Family Practice International

Am Fam Physician. 1998 Jul 1;58(1):257.

Etiology of Allergic Alveolitis

(Great Britain—The Practitioner, March 1998, p. 200.) In susceptible persons, inhaled protein or spores can cause an immunologic response in the peripheral bronchioles and alveoli, leading to severe pulmonary fibrosis. This condition (allergic alveolitis) is usually caused by occupational exposures or close contact with birds, such as pets or racing pigeons. The most common form is farmer's lung, which results from inhalation of spores of thermophilic actinomycetes from moldy hay or mushroom compost. Industrial causes of allergic alveolitis include isocyanates (particularly in paint and polyurethane manufacture) and metal fumes, particularly cobalt. One term for the disease, “bird fancier's lung,” reflects its association with keeping parakeets or pigeons as a hobby. The allergen in avian cases appears to be avian IgA on droppings and the coating of feathers. Poultry farmers are not exposed to high levels of antigen because nonflying birds do not produce or disseminate sufficient levels. Allergic alveolitis develops slowly and is usually initially misdiagnosed as recurrent respiratory infection. Once the disease is suspected, serum levels of IgG antibodies confirm the diagnosis. Serum elevation of leukocytes and computed tomographic scanning of the lungs are usually also necessary to make the diagnosis. Management depends on limiting exposure to the allergen, improving lung function and treating acute episodes with steroids.

Travel Advice for Patients with Heart Disease

(Great Britain—The Practitioner, February 1998, p. 130.) In addition to routine immunization and advice about health aspects of travel, patients with heart disease have other specific requirements and considerations when undertaking trips. Dehydration precipitated by sweating and gastrointestinal upset may complicate diuretic therapy and impair cardiac function. Patients should be advised to weigh themselves daily to monitor fluid balance and to adjust fluid intake and diuretic therapy accordingly. Changes in diet may complicate sodium and potassium balance and contribute to problems with coagulation if vitamin K intake and absorption are compromised. In selected patients, beta-blocker therapy may reduce angina or arrhythmias resulting from anxiety or exertion. Patients receiving amiodarone therapy may experience photosensitivity and should be cautioned about avoiding sunburn. Unless there is a specific contraindication, patients should not be discouraged from traveling, provided appropriate measures are taken to anticipate and minimize the risk of complications.

Use of Antidepressant Medications

(Great Britain—The Practitioner, January 1998, p. 24.) Depression may affect one third of adults at some point and is a common issue in primary care. Although the newer anti-depressant medications are believed to have fewer side effects than traditional medications, more than one quarter of patients stop taking the newer medications, and at least 15 percent attribute their cessation of treatment to unacceptable side effects. When a patient with confirmed depression does not respond to antidepressant therapy, the dosage and the patient's compliance should be verified. Other factors to be considered include concomitant drug or alcohol abuse, or a co-existing mental condition such as post-traumatic stress disorder or anxiety. In cases of resistant depression, an increase in the dosage or a change to a different class of medication may be required. Some patients benefit from the addition of lithium to the antidepressant regimen, but this therapy requires careful monitoring.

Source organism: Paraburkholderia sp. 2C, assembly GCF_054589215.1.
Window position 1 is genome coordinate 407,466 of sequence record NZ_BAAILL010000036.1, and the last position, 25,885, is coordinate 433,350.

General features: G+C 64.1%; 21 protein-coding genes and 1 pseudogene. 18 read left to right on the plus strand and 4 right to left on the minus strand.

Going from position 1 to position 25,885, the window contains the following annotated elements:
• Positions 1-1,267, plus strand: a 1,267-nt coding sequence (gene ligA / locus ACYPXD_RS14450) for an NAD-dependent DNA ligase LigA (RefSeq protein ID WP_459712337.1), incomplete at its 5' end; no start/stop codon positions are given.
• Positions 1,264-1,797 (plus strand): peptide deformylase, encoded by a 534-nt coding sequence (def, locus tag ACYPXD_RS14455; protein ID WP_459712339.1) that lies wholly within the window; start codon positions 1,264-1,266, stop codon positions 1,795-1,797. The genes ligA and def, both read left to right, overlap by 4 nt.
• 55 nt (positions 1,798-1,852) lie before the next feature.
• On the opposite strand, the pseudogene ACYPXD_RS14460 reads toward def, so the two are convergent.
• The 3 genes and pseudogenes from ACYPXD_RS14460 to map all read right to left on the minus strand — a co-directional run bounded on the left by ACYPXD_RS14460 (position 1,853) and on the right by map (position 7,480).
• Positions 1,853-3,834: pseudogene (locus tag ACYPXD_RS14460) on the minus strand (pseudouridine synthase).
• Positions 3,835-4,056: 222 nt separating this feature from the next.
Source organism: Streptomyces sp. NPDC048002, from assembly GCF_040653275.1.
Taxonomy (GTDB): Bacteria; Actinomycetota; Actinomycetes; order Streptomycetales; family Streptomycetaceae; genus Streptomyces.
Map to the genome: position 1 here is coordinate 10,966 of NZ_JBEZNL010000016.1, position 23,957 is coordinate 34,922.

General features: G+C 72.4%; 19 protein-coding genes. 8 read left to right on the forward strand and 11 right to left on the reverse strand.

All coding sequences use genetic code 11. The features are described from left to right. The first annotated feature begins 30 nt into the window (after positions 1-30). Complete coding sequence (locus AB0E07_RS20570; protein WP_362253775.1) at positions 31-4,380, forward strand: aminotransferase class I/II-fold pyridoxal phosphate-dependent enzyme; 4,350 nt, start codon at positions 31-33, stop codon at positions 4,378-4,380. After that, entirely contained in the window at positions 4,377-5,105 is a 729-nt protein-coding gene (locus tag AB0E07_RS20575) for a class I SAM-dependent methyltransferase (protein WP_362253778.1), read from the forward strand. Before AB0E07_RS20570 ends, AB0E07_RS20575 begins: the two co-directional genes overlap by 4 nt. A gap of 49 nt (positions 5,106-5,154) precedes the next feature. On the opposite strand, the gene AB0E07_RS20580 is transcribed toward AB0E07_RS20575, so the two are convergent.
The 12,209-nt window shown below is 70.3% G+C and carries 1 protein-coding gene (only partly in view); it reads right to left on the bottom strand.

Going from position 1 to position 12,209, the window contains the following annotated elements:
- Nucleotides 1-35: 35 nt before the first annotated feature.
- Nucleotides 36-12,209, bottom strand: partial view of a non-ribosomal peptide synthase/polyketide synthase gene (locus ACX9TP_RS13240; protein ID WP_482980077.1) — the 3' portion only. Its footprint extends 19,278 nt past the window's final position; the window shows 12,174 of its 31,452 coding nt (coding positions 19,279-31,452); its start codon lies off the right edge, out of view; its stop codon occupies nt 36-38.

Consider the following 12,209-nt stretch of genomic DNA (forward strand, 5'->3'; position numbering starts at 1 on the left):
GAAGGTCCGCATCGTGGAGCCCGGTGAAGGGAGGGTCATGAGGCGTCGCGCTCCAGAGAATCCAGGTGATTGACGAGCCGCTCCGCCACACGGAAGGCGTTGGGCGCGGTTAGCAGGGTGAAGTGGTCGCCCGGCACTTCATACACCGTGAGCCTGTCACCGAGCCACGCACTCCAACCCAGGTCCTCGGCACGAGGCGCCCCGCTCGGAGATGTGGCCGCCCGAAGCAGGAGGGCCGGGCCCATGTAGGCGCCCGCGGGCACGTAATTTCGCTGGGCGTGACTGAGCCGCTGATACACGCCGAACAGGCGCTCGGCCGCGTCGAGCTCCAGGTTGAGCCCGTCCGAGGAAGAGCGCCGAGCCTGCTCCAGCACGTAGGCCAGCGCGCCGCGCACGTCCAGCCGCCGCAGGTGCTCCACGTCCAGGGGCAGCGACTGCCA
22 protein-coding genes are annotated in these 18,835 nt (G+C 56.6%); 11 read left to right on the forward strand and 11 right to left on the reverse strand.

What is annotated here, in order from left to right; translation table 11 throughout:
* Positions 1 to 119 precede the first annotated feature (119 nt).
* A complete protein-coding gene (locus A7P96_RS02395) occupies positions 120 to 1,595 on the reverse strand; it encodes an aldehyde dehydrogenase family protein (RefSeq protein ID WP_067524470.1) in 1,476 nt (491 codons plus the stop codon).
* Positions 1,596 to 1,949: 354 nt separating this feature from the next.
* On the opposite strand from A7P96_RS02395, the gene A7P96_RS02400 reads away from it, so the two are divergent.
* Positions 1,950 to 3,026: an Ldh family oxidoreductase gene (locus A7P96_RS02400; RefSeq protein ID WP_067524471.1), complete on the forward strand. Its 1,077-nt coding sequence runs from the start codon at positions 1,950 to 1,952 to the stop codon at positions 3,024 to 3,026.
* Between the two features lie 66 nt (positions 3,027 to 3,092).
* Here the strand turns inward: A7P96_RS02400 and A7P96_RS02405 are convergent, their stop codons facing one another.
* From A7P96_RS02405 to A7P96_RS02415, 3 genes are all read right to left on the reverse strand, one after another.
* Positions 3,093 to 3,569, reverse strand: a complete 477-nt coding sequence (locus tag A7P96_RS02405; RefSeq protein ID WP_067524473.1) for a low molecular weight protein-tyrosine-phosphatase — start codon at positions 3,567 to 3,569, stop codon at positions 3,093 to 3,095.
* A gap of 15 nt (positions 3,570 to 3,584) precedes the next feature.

Guidelines for Use of Oxygen Therapy

(Great Britain—The Practitioner, March 1998, p. 167.) Long-term oxygen therapy reduces mortality in patients with chronic hypoxemia related to conditions such as chronic obstructive pulmonary disease, asthma, interstitial lung disease, cystic fibrosis and pulmonary hypertension. Oxygen therapy should only be used in patients who do not smoke. Long-term oxygen therapy reduces pulmonary artery pressure, improves sleep quality, reduces secondary polycythemia and arrhythmias, and improves psychologic status. The treatment is usually prescribed for patients with a partial oxygen pressure (PaO2) ranging from 55 to 62 mm Hg (7.3 to 8.0 kPa), particularly if there is evidence of peripheral edema, nocturnal hypoxia, pulmonary hypertension or secondary polycythemia. Therapy usually is given 15 hours daily for the remainder of the patient's life and requires regular monitoring of blood gases and other indicators. Oxygen concentrators are the most convenient method of providing long-term oxygen therapy at home. Other devices are available for ambulatory oxygen use. Traditional cylinders are often used for “short burst” oxygen therapy to relieve acute breathlessness or exacerbations of dyspnea associated with exercise.


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